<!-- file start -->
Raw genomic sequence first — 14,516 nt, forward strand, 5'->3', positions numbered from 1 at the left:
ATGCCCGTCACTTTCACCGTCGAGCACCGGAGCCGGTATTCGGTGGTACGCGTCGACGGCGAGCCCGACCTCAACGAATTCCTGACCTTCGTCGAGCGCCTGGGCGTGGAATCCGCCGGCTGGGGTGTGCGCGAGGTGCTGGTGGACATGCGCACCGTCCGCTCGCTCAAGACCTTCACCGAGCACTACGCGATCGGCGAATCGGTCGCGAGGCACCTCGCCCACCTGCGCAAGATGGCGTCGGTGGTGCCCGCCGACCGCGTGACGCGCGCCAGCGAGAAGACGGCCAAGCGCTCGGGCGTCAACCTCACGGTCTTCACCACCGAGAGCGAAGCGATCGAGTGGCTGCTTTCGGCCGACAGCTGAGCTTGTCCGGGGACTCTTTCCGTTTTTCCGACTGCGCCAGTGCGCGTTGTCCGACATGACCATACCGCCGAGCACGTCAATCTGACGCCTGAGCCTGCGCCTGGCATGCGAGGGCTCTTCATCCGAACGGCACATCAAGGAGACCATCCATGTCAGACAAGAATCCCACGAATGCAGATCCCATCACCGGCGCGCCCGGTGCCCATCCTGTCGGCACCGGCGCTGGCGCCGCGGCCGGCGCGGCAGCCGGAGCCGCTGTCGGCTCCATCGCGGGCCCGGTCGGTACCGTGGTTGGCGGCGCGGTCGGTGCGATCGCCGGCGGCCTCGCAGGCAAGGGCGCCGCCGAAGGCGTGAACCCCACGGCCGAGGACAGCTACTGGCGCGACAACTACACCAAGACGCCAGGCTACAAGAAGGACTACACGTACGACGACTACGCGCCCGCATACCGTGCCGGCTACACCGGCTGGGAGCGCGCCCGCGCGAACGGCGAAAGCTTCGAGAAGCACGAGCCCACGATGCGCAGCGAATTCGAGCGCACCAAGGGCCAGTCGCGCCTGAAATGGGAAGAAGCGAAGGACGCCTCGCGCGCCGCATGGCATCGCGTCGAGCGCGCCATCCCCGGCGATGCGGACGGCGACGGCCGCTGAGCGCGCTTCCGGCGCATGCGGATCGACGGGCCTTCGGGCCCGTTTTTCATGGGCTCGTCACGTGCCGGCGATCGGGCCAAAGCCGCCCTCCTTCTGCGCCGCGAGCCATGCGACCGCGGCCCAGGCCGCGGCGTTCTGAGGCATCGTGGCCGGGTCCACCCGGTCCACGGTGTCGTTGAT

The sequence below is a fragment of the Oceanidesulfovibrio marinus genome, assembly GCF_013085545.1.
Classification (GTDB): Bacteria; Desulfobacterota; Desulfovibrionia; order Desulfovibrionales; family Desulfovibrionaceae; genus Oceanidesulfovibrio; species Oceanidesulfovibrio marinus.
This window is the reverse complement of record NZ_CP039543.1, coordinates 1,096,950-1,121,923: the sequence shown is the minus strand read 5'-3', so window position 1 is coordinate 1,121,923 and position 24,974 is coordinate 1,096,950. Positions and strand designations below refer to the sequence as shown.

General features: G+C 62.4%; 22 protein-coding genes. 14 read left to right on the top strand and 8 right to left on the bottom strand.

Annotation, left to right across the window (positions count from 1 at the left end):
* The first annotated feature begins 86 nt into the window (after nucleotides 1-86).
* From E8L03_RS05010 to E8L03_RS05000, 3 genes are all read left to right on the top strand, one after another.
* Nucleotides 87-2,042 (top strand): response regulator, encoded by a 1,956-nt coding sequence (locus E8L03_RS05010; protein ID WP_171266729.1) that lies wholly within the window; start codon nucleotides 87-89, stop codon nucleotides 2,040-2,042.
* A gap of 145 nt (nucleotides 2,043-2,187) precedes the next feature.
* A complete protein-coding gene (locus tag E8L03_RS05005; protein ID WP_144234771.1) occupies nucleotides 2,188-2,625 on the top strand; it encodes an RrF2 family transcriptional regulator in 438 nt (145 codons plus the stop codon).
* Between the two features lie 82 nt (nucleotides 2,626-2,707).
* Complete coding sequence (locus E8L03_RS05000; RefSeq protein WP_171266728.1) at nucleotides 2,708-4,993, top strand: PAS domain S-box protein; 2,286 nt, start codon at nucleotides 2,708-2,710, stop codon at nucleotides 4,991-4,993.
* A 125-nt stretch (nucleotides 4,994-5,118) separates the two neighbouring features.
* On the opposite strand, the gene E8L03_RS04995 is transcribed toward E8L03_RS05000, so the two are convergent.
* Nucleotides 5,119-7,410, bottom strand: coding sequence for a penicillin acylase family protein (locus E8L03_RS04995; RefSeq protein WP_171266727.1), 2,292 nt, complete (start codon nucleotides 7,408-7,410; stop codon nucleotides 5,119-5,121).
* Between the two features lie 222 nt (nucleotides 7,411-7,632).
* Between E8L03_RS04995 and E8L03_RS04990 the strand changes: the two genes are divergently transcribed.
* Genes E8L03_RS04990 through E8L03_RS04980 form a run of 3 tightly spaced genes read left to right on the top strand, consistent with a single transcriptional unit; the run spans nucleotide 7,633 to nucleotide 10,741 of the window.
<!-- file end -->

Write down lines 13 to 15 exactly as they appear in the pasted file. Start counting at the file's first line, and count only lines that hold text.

* Between the two features lie 82 nt (nucleotides 2,626-2,707).
* Complete coding sequence (locus E8L03_RS05000; RefSeq protein WP_171266728.1) at nucleotides 2,708-4,993, top strand: PAS domain S-box protein; 2,286 nt, start codon at nucleotides 2,708-2,710, stop codon at nucleotides 4,991-4,993.
* A 125-nt stretch (nucleotides 4,994-5,118) separates the two neighbouring features.